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Professionals and business people who are part of the South African solar market responded positively to the renewal energy independent power producers (REIPP) bidding process but cited that requirements for local content and finances remain a challenge.
Respondents from Eskom, Standard Bank and environmental groups were part of the 35 000 people who took part in a survey conducted by Solar South Africa in the past two weeks.
The survey also included the recent successful independent power producers’ bidders.
According to the survey, respondents indicated an overall positive attitude towards the programme but were divided on whether the solar market would be able to achieve its goals in the next five years or not.
Last week the National Energy Regulator of SA (Nersa) approved power licences to 28 preferred bidders.
Out of 53 bidders, the 28 were bidders were first given the green light by Energy Minister, Dipuo Peters in December last year. Department of energy had set a target of 3 725 megawatts of energy to be sourced from independent power producers by 2016.
Eighteen of these projects included the use of solar photovoltaic technology also known as PV system , which would produce 631.53MW and two would use concentrated solar power to generate 150MW.
The rest included a mix of wind projects and other power generation projects.
Responding to a question about what factors were behind failure of a large portion of bids, over 40 percent of the respondents said that the criteria to achieve local content was the mot difficult part of the bidding process.
Some also indicated that there was a generally poor financial environment and lack of capital.
Asked about the future of the industry and what issues were likely to constrain development, respondents said lack of necessary expertise among local workforce followed by lack of policy support to maintain industry momentum.
Eskom’s acting general manager, Barry McColl said: “Now that the Department of Energy has announced the exciting solar development allocations for the country I believe the developers will be faced with the challenge of developing viable projects on time in a country that has very limited experience of the technology and a low skills base.”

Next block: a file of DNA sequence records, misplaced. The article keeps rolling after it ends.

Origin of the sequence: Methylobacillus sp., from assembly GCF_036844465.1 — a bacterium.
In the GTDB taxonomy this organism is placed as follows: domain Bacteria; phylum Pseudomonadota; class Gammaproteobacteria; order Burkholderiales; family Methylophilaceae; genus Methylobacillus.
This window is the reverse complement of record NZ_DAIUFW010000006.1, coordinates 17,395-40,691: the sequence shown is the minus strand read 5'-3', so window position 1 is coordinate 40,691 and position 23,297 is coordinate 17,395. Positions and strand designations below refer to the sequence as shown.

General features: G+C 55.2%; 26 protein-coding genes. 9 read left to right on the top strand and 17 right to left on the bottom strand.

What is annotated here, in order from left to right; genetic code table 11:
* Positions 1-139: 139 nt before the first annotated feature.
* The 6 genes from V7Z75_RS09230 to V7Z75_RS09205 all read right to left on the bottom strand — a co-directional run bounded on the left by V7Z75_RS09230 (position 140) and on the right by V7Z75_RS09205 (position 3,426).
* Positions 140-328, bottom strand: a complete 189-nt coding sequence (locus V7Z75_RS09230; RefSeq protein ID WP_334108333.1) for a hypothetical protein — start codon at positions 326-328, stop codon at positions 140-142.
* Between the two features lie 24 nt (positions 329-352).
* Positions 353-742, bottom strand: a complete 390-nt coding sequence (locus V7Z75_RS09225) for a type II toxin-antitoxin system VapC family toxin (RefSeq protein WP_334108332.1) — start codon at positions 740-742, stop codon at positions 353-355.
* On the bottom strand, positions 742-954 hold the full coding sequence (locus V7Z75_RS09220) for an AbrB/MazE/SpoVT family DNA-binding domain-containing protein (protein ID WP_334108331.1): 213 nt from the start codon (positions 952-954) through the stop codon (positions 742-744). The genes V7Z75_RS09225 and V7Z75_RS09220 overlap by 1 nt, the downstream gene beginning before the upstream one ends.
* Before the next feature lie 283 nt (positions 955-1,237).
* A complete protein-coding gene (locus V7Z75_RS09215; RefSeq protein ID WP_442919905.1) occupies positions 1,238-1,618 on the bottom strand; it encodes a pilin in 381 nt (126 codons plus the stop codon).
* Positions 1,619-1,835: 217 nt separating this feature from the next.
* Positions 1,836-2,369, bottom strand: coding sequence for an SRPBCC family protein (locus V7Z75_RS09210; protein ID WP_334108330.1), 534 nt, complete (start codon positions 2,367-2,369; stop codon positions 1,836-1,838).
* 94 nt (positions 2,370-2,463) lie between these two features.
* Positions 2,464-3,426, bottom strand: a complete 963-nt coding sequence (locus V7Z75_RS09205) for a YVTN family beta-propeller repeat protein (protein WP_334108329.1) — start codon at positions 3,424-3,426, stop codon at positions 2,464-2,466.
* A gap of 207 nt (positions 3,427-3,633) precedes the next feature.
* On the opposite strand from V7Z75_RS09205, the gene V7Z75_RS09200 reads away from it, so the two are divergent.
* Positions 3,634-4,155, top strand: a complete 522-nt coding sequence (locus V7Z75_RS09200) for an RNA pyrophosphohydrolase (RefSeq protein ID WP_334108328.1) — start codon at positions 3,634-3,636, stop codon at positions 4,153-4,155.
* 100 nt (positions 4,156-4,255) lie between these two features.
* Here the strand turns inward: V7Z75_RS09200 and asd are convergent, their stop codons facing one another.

He said for developers to attract finance, they must ensure that they have secured proper land rights, have researched the solar resource at sight and had partnered with a proven technology supplier and a strong management team.
Daniel Schwab of BrightSource Energy, said there were still inherent imbalances within the policy and regulatory environment that favour some technologies and energy sources over others.
He called for a vibrant and an open competitive industry.
“Investors want to know that the market will drive their investment decision not politics or any other market inefficient parameters.”
Standard Bank’s director, Paul Eardley Taylor, said the biggest challenge facing the country’s solar industry in the short-term period was the underlying technologies and projects continuing price decline and transmission grid being expanded and strengthened in order to facilitate renewable energy.
He also advised bidders to start the bidding process early.
Twelve percent of the respondents thought that a fully operational solar industry would be created in the couple of years meanwhile 75 percent said they were confident that within the next five to nine years it would be up and running.
Linda Mabhena, a senior legal and compliance director at Mulilo Renewable Energy which has been selected as one of the preferred bidders, said the next challenge for the developers would be securing necessary finance.